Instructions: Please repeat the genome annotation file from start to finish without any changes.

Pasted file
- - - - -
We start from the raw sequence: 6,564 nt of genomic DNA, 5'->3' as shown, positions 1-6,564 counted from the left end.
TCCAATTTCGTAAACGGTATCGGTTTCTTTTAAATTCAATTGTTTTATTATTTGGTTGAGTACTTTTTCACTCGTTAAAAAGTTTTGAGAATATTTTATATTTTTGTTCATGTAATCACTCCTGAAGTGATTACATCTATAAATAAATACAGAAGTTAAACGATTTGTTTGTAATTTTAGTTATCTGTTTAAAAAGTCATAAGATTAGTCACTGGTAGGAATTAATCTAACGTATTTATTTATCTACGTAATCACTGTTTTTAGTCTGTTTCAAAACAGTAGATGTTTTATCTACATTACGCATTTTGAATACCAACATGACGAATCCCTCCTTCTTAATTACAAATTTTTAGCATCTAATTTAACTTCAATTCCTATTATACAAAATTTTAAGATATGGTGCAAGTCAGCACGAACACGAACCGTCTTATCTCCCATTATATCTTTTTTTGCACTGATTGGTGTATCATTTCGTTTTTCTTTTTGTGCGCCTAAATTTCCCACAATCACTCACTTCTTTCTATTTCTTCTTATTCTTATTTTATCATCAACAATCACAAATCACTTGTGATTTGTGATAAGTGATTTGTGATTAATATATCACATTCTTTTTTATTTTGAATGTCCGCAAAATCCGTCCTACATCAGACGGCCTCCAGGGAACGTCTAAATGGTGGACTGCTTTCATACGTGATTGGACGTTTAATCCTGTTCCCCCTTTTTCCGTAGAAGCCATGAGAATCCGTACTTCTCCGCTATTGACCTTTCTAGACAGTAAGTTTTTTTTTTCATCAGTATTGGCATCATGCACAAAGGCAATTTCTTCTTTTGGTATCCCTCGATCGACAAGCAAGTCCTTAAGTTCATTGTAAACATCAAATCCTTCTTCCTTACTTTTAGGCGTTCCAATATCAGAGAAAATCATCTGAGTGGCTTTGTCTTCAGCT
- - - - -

We start from the raw sequence: 6,564 nt of genomic DNA, 5'->3' as shown, positions 1-6,564 counted from the left end.
TCCAATTTCGTAAACGGTATCGGTTTCTTTTAAATTCAATTGTTTTATTATTTGGTTGAGTACTTTTTCACTCGTTAAAAAGTTTTGAGAATATTTTATATTTTTGTTCATGTAATCACTCCTGAAGTGATTACATCTATAAATAAATACAGAAGTTAAACGATTTGTTTGTAATTTTAGTTATCTGTTTAAAAAGTCATAAGATTAGTCACTGGTAGGAATTAATCTAACGTATTTATTTATCTACGTAATCACTGTTTTTAGTCTGTTTCAAAACAGTAGATGTTTTATCTACATTACGCATTTTGAATACCAACATGACGAATCCCTCCTTCTTAATTACAAATTTTTAGCATCTAATTTAACTTCAATTCCTATTATACAAAATTTTAAGATATGGTGCAAGTCAGCACGAACACGAACCGTCTTATCTCCCATTATATCTTTTTTTGCACTGATTGGTGTATCATTTCGTTTTTCTTTTTGTGCGCCTAAATTTCCCACAATCACTCACTTCTTTCTATTTCTTCTTATTCTTATTTTATCATCAACAATCACAAATCACTTGTGATTTGTGATAAGTGATTTGTGATTAATATATCACATTCTTTTTTATTTTGAATGTCCGCAAAATCCGTCCTACATCAGACGGCCTCCAGGGAACGTCTAAATGGTGGACTGCTTTCATACGTGATTGGACGTTTAATCCTGTTCCCCCTTTTTCCGTAGAAGCCATGAGAATCCGTACTTCTCCGCTATTGACCTTTCTAGACAGTAAGTTTTTTTTTTCATCAGTATTGGCATCATGCACAAAGGCAATTTCTTCTTTTGGTATCCCTCGATCGACAAGCAAGTCCTTAAGTTCATTGTAAACATCAAATCCTTCTTCCTTACTTTTAGGCGTTCCAATATCAGAGAAAATCATCTGAGTGGCTTTGTCTTCAGCT